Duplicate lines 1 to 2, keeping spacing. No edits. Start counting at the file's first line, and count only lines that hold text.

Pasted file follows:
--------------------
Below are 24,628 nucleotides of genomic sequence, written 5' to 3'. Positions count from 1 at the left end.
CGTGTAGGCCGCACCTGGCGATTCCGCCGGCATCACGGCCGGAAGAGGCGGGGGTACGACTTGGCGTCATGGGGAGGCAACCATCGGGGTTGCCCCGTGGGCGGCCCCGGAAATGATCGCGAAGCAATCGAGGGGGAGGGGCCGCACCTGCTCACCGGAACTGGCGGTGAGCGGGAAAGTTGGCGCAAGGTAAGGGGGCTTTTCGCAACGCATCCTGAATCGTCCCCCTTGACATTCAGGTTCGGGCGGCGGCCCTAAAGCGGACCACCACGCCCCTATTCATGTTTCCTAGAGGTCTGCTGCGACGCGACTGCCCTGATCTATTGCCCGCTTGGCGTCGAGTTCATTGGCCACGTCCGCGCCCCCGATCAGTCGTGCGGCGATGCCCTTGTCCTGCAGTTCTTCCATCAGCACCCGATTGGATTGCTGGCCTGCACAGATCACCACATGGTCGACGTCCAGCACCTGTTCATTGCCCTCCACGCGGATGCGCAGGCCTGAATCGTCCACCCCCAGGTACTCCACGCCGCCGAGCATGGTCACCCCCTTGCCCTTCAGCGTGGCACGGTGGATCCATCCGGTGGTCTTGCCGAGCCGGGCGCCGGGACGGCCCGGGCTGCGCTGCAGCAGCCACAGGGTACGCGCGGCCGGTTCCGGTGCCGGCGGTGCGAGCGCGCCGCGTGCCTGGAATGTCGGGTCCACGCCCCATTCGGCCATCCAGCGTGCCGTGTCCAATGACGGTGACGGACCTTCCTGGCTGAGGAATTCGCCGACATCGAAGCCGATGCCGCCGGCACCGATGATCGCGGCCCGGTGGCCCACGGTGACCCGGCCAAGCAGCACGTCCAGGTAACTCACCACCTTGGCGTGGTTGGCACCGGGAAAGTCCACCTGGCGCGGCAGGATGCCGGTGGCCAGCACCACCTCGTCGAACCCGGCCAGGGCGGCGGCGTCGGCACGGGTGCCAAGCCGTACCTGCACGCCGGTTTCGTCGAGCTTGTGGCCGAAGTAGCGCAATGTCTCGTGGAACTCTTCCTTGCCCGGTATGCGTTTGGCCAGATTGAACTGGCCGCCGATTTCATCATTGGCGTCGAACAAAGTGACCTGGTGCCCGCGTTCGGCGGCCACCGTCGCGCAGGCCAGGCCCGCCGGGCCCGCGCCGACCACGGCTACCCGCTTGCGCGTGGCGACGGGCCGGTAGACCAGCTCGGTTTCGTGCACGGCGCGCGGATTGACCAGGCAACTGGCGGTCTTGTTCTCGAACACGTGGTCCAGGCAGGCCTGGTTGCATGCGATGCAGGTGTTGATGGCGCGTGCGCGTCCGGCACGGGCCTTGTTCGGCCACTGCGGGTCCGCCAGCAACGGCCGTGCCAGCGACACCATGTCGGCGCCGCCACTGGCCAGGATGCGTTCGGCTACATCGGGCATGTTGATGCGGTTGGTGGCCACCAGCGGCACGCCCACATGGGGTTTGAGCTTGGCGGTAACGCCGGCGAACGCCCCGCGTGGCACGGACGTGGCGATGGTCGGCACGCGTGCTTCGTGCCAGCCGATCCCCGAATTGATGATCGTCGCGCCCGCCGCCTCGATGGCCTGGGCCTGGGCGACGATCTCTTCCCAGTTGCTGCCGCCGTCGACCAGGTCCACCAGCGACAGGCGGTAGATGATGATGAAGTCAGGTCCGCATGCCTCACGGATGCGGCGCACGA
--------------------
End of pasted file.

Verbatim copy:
Below are 24,628 nucleotides of genomic sequence, written 5' to 3'. Positions count from 1 at the left end.
CGTGTAGGCCGCACCTGGCGATTCCGCCGGCATCACGGCCGGAAGAGGCGGGGGTACGACTTGGCGTCATGGGGAGGCAACCATCGGGGTTGCCCCGTGGGCGGCCCCGGAAATGATCGCGAAGCAATCGAGGGGGAGGGGCCGCACCTGCTCACCGGAACTGGCGGTGAGCGGGAAAGTTGGCGCAAGGTAAGGGGGCTTTTCGCAACGCATCCTGAATCGTCCCCCTTGACATTCAGGTTCGGGCGGCGGCCCTAAAGCGGACCACCACGCCCCTATTCATGTTTCCTAGAGGTCTGCTGCGACGCGACTGCCCTGATCTATTGCCCGCTTGGCGTCGAGTTCATTGGCCACGTCCGCGCCCCCGATCAGTCGTGCGGCGATGCCCTTGTCCTGCAGTTCTTCCATCAGCACCCGATTGGATTGCTGGCCTGCACAGATCACCACATGGTCGACGTCCAGCACCTGTTCATTGCCCTCCACGCGGATGCGCAGGCCTGAATCGTCCACCCCCAGGTACTCCACGCCGCCGAGCATGGTCACCCCCTTGCCCTTCAGCGTGGCACGGTGGATCCATCCGGTGGTCTTGCCGAGCCGGGCGCCGGGACGGCCCGGGCTGCGCTGCAGCAGCCACAGGGTACGCGCGGCCGGTTCCGGTGCCGGCGGTGCGAGCGCGCCGCGTGCCTGGAATGTCGGGTCCACGCCCCATTCGGCCATCCAGCGTGCCGTGTCCAATGACGGTGACGGACCTTCCTGGCTGAGGAATTCGCCGACATCGAAGCCGATGCCGCCGGCACCGATGATCGCGGCCCGGTGGCCCACGGTGACCCGGCCAAGCAGCACGTCCAGGTAACTCACCACCTTGGCGTGGTTGGCACCGGGAAAGTCCACCTGGCGCGGCAGGATGCCGGTGGCCAGCACCACCTCGTCGAACCCGGCCAGGGCGGCGGCGTCGGCACGGGTGCCAAGCCGTACCTGCACGCCGGTTTCGTCGAGCTTGTGGCCGAAGTAGCGCAATGTCTCGTGGAACTCTTCCTTGCCCGGTATGCGTTTGGCCAGATTGAACTGGCCGCCGATTTCATCATTGGCGTCGAACAAAGTGACCTGGTGCCCGCGTTCGGCGGCCACCGTCGCGCAGGCCAGGCCCGCCGGGCCCGCGCCGACCACGGCTACCCGCTTGCGCGTGGCGACGGGCCGGTAGACCAGCTCGGTTTCGTGCACGGCGCGCGGATTGACCAGGCAACTGGCGGTCTTGTTCTCGAACACGTGGTCCAGGCAGGCCTGGTTGCATGCGATGCAGGTGTTGATGGCGCGTGCGCGTCCGGCACGGGCCTTGTTCGGCCACTGCGGGTCCGCCAGCAACGGCCGTGCCAGCGACACCATGTCGGCGCCGCCACTGGCCAGGATGCGTTCGGCTACATCGGGCATGTTGATGCGGTTGGTGGCCACCAGCGGCACGCCCACATGGGGTTTGAGCTTGGCGGTAACGCCGGCGAACGCCCCGCGTGGCACGGACGTGGCGATGGTCGGCACGCGTGCTTCGTGCCAGCCGATCCCCGAATTGATGATCGTCGCGCCCGCCGCCTCGATGGCCTGGGCCTGGGCGACGATCTCTTCCCAGTTGCTGCCGCCGTCGACCAGGTCCACCAGCGACAGGCGGTAGATGATGATGAAGTCAGGTCCGCATGCCTCACGGATGCGGCGCACGA